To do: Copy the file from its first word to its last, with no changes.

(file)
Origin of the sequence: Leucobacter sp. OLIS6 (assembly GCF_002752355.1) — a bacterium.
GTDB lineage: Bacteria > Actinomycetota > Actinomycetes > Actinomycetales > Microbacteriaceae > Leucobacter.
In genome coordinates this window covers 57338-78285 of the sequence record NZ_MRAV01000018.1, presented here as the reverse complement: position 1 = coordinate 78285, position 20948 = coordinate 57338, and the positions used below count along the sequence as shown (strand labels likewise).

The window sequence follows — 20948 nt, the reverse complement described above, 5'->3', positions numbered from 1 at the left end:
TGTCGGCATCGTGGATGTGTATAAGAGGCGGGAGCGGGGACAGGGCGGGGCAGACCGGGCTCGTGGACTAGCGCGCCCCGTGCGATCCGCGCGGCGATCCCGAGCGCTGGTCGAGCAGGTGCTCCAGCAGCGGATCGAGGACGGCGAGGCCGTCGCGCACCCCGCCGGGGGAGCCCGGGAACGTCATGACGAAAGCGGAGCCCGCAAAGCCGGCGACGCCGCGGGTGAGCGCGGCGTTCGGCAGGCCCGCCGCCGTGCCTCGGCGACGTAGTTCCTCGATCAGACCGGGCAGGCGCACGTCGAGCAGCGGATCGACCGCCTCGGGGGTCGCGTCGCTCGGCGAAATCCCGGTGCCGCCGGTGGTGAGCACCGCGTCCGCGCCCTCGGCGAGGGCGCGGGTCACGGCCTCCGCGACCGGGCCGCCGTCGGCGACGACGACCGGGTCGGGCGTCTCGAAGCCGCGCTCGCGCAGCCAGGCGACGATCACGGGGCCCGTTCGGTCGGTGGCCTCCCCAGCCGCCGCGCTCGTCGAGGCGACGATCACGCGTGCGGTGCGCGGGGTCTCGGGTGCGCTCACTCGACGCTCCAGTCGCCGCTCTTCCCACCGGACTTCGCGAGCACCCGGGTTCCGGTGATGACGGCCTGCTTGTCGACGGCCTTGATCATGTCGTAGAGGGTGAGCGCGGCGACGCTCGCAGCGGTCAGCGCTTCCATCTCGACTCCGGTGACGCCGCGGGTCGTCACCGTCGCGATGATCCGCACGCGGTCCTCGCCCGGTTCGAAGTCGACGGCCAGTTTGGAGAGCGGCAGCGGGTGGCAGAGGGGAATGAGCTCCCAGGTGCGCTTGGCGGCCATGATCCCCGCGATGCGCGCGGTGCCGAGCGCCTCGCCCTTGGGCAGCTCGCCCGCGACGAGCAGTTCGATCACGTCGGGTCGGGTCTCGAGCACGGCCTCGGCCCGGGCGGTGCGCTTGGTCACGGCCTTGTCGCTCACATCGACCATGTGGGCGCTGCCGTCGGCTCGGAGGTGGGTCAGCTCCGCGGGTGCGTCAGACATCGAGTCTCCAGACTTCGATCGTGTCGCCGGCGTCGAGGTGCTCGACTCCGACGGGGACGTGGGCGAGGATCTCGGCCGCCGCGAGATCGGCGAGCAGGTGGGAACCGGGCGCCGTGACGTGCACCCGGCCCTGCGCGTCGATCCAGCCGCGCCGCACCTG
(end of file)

Origin of the sequence: Leucobacter sp. OLIS6 (assembly GCF_002752355.1) — a bacterium.
GTDB lineage: Bacteria > Actinomycetota > Actinomycetes > Actinomycetales > Microbacteriaceae > Leucobacter.
In genome coordinates this window covers 57338-78285 of the sequence record NZ_MRAV01000018.1, presented here as the reverse complement: position 1 = coordinate 78285, position 20948 = coordinate 57338, and the positions used below count along the sequence as shown (strand labels likewise).

The window sequence follows — 20948 nt, the reverse complement described above, 5'->3', positions numbered from 1 at the left end:
TGTCGGCATCGTGGATGTGTATAAGAGGCGGGAGCGGGGACAGGGCGGGGCAGACCGGGCTCGTGGACTAGCGCGCCCCGTGCGATCCGCGCGGCGATCCCGAGCGCTGGTCGAGCAGGTGCTCCAGCAGCGGATCGAGGACGGCGAGGCCGTCGCGCACCCCGCCGGGGGAGCCCGGGAACGTCATGACGAAAGCGGAGCCCGCAAAGCCGGCGACGCCGCGGGTGAGCGCGGCGTTCGGCAGGCCCGCCGCCGTGCCTCGGCGACGTAGTTCCTCGATCAGACCGGGCAGGCGCACGTCGAGCAGCGGATCGACCGCCTCGGGGGTCGCGTCGCTCGGCGAAATCCCGGTGCCGCCGGTGGTGAGCACCGCGTCCGCGCCCTCGGCGAGGGCGCGGGTCACGGCCTCCGCGACCGGGCCGCCGTCGGCGACGACGACCGGGTCGGGCGTCTCGAAGCCGCGCTCGCGCAGCCAGGCGACGATCACGGGGCCCGTTCGGTCGGTGGCCTCCCCAGCCGCCGCGCTCGTCGAGGCGACGATCACGCGTGCGGTGCGCGGGGTCTCGGGTGCGCTCACTCGACGCTCCAGTCGCCGCTCTTCCCACCGGACTTCGCGAGCACCCGGGTTCCGGTGATGACGGCCTGCTTGTCGACGGCCTTGATCATGTCGTAGAGGGTGAGCGCGGCGACGCTCGCAGCGGTCAGCGCTTCCATCTCGACTCCGGTGACGCCGCGGGTCGTCACCGTCGCGATGATCCGCACGCGGTCCTCGCCCGGTTCGAAGTCGACGGCCAGTTTGGAGAGCGGCAGCGGGTGGCAGAGGGGAATGAGCTCCCAGGTGCGCTTGGCGGCCATGATCCCCGCGATGCGCGCGGTGCCGAGCGCCTCGCCCTTGGGCAGCTCGCCCGCGACGAGCAGTTCGATCACGTCGGGTCGGGTCTCGAGCACGGCCTCGGCCCGGGCGGTGCGCTTGGTCACGGCCTTGTCGCTCACATCGACCATGTGGGCGCTGCCGTCGGCTCGGAGGTGGGTCAGCTCCGCGGGTGCGTCAGACATCGAGTCTCCAGACTTCGATCGTGTCGCCGGCGTCGAGGTGCTCGACTCCGACGGGGACGTGGGCGAGGATCTCGGCCGCCGCGAGATCGGCGAGCAGGTGGGAACCGGGCGCCGTGACGTGCACCCGGCCCTGCGCGTCGATCCAGCCGCGCCGCACCTG